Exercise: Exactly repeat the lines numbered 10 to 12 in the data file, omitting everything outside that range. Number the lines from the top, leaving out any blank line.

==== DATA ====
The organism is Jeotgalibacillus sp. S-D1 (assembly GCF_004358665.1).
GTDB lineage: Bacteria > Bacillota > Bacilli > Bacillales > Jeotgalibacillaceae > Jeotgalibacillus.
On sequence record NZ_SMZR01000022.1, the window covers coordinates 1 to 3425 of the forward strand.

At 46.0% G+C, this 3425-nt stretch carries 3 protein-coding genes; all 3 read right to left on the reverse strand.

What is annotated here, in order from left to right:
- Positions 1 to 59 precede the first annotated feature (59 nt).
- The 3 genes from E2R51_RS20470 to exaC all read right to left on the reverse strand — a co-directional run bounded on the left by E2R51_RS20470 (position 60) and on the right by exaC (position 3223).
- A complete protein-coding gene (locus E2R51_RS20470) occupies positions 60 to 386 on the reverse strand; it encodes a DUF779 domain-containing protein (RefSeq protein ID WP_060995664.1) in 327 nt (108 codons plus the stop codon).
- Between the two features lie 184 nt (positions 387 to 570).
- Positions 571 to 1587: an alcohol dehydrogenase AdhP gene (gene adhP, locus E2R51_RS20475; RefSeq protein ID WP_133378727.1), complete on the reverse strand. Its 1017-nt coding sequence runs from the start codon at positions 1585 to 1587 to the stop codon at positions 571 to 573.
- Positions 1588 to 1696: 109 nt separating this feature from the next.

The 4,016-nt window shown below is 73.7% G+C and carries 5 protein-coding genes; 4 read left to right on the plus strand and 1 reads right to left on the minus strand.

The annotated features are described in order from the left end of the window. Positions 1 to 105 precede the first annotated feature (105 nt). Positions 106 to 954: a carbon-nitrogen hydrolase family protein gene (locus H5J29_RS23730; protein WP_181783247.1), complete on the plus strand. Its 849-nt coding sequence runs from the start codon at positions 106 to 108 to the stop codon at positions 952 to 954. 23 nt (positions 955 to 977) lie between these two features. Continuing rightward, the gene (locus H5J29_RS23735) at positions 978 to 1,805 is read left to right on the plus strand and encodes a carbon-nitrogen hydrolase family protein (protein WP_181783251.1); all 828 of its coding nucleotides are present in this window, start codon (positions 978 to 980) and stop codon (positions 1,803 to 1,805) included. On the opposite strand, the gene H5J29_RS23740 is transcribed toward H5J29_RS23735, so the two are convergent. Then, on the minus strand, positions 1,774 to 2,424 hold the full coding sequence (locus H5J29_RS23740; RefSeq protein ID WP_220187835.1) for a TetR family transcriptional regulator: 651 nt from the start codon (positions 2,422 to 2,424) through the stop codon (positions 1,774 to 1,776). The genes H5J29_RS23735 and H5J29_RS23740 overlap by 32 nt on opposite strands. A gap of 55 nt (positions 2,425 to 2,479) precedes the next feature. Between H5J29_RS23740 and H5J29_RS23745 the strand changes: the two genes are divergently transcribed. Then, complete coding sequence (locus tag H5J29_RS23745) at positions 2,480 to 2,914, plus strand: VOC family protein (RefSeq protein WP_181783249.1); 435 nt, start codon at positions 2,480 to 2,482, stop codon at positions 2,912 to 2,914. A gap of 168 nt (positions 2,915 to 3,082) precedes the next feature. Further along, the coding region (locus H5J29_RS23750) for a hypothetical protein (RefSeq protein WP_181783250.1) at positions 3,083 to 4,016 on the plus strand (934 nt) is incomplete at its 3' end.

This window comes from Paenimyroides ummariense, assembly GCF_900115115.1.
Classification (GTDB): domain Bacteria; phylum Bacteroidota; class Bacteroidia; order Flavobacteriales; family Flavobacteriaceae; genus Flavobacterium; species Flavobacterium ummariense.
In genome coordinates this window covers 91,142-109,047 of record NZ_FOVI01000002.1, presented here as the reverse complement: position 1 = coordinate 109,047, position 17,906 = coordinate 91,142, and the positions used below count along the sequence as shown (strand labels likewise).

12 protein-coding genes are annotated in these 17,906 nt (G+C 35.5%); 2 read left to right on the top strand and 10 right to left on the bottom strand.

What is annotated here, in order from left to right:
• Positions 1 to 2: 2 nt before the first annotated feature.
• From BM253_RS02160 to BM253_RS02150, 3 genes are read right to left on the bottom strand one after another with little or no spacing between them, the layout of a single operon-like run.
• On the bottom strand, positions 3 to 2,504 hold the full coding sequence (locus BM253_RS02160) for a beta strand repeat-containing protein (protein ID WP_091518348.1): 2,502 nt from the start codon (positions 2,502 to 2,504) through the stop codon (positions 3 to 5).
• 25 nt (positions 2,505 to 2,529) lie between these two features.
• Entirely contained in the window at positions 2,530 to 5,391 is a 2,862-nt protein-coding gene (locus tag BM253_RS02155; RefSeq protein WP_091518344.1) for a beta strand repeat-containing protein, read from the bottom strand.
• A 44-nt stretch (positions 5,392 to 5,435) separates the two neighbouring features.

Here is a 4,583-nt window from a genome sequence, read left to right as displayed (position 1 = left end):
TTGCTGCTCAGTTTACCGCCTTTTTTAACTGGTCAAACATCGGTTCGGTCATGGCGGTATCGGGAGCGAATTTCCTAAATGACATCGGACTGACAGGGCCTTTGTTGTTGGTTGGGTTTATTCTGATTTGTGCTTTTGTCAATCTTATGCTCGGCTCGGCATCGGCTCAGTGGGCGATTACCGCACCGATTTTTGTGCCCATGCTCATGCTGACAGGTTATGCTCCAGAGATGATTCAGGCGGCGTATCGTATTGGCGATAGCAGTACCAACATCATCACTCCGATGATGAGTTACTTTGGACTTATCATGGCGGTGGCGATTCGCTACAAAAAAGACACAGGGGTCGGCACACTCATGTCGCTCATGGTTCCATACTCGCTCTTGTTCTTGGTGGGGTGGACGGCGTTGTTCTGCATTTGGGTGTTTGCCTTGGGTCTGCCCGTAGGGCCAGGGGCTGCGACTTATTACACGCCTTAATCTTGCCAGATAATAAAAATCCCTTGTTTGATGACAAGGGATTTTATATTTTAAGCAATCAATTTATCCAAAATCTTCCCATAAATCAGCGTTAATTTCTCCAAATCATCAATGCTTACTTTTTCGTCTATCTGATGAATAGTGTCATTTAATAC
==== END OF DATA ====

- Positions 571 to 1587: an alcohol dehydrogenase AdhP gene (gene adhP, locus E2R51_RS20475; RefSeq protein ID WP_133378727.1), complete on the reverse strand. Its 1017-nt coding sequence runs from the start codon at positions 1585 to 1587 to the stop codon at positions 571 to 573.
- Positions 1588 to 1696: 109 nt separating this feature from the next.

The 4,016-nt window shown below is 73.7% G+C and carries 5 protein-coding genes; 4 read left to right on the plus strand and 1 reads right to left on the minus strand.